The attempted rebellion by the Wagner Group mercenaries came to an end on Saturday. However, analysts say that the dictatorial image of Russian President Vladimir Putin has been significantly weakened by the uprising.
Wagner Group head Yevgeny Prigozhin agreed to end his soldiers’ push toward Moscow, which occurred after they had already taken over the strategic Russian city of Rostov-on-Don. Prigozhin agreed to move to Belarus in exchange for avoiding Russian prosecution.
However, the incident has undoubtedly damaged Putin’s reputation in Russia, and he “will try to compensate by making the regime even more hands-on,” Alexander Gabuev, director of the Carnegie Russia Eurasia Center, told NPR. As Putin looks to move beyond the embarrassing event for his government, his “regime will become increasingly more repressive at home,” Gabuev added.
Many experts consider the mutiny the greatest threat to Putin’s decades in power. The Russian president has ruled the country — either as prime minister or president — continuously since 1999, but there’s “no doubt” Prigozhin’s coup attempt makes him look weak, Former U.S. Ambassador to Russia Michael McFaul told NPR. Prigozhin and Putin were previously allies who fought alongside each other during the Ukrainian war. The fact that Prigozhin stepped so far out of line with the Russian president “raises doubts about [Putin’s] ability to continue to govern Russia in an effective way,” McFaul added.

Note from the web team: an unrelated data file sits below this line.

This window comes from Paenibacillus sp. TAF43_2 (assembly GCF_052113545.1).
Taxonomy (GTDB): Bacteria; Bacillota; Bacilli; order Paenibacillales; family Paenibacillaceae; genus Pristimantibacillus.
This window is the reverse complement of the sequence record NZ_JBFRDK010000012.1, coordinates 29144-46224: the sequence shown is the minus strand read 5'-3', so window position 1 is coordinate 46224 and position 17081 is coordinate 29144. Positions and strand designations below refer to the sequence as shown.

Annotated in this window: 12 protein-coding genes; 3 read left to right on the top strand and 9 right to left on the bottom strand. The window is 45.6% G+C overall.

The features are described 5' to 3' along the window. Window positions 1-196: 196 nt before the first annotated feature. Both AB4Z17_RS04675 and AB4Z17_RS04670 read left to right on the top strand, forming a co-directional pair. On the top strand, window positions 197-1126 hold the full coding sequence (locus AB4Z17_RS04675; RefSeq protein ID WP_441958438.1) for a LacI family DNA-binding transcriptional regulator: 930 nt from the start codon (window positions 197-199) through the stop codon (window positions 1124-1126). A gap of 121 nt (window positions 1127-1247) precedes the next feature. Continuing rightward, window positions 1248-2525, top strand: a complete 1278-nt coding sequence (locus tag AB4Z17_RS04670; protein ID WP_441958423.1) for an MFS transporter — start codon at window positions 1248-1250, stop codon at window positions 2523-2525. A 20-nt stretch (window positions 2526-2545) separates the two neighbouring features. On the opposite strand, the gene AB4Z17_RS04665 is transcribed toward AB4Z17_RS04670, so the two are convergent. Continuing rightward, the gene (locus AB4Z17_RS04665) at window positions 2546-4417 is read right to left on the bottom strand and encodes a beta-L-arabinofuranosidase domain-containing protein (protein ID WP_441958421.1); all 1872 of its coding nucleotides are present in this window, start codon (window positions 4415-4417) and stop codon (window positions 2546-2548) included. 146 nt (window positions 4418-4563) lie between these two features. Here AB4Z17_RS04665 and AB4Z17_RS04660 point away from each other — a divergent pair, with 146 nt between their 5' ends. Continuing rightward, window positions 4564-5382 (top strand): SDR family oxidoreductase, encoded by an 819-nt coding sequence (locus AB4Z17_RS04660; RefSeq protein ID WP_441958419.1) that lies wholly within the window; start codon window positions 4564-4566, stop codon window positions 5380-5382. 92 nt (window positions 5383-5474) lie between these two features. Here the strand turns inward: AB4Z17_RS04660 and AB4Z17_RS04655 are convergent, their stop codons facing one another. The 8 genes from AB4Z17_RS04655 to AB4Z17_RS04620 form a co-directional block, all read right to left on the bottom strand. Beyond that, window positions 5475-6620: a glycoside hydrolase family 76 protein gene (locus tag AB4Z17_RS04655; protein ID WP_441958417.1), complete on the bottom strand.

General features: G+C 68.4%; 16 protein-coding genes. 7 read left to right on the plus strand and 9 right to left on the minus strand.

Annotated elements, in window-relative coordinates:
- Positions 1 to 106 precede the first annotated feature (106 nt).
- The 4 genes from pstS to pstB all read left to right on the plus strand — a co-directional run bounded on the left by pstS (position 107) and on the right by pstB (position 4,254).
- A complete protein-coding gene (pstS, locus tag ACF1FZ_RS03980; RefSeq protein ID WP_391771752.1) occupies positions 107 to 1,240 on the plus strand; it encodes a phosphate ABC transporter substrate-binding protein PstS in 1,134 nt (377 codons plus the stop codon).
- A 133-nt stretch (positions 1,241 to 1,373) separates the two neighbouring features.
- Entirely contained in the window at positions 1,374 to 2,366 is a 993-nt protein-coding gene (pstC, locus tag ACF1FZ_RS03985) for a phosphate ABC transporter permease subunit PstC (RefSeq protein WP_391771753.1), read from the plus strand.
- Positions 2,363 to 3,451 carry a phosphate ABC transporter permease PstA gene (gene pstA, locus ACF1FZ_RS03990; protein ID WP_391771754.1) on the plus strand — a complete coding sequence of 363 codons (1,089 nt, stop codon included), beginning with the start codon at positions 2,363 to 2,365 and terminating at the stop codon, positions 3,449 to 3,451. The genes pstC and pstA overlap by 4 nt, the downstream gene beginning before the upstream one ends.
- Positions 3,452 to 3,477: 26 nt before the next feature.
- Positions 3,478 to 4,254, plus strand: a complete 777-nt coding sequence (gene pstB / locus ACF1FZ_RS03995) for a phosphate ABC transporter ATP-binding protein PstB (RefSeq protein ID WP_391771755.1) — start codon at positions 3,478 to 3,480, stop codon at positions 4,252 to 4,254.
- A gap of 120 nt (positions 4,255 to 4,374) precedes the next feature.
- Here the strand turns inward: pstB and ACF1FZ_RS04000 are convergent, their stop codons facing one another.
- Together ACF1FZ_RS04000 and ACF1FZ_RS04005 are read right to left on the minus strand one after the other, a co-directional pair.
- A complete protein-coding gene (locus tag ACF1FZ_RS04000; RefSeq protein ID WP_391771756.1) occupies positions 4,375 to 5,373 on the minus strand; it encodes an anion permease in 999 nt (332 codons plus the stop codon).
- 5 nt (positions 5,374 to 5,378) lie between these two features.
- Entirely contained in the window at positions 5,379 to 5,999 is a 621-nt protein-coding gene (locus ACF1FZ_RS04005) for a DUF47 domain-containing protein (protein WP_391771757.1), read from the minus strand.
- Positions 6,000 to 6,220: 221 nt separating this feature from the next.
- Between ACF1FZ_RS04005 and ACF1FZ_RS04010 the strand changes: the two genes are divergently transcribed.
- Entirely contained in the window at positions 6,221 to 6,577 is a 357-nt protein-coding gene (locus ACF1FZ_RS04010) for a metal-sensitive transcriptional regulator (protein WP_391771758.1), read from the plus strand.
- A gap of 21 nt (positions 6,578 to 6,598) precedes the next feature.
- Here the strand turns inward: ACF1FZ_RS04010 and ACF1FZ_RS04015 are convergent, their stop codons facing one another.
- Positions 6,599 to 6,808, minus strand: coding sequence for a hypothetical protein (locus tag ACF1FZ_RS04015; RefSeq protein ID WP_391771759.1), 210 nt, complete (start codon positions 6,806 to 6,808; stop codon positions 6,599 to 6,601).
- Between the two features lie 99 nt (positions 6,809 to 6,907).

U.S. Secretary of State Antony Blinken also addressed the uprising, telling CNN, “You’ve seen cracks emerge that weren’t there before.” Blinken noted that Russian forces appeared destined to take over the Ukrainian capital of Kyiv. Instead, “they’re defending Moscow against mercenaries of Putin’s own making,” Blinken said.
While the true fallout from the incident remains to be seen, “One thing we know for certain is that Putin’s authority is irreparably damaged,” Samuel Charap, a senior political scientist at the Rand Corp, told NPR.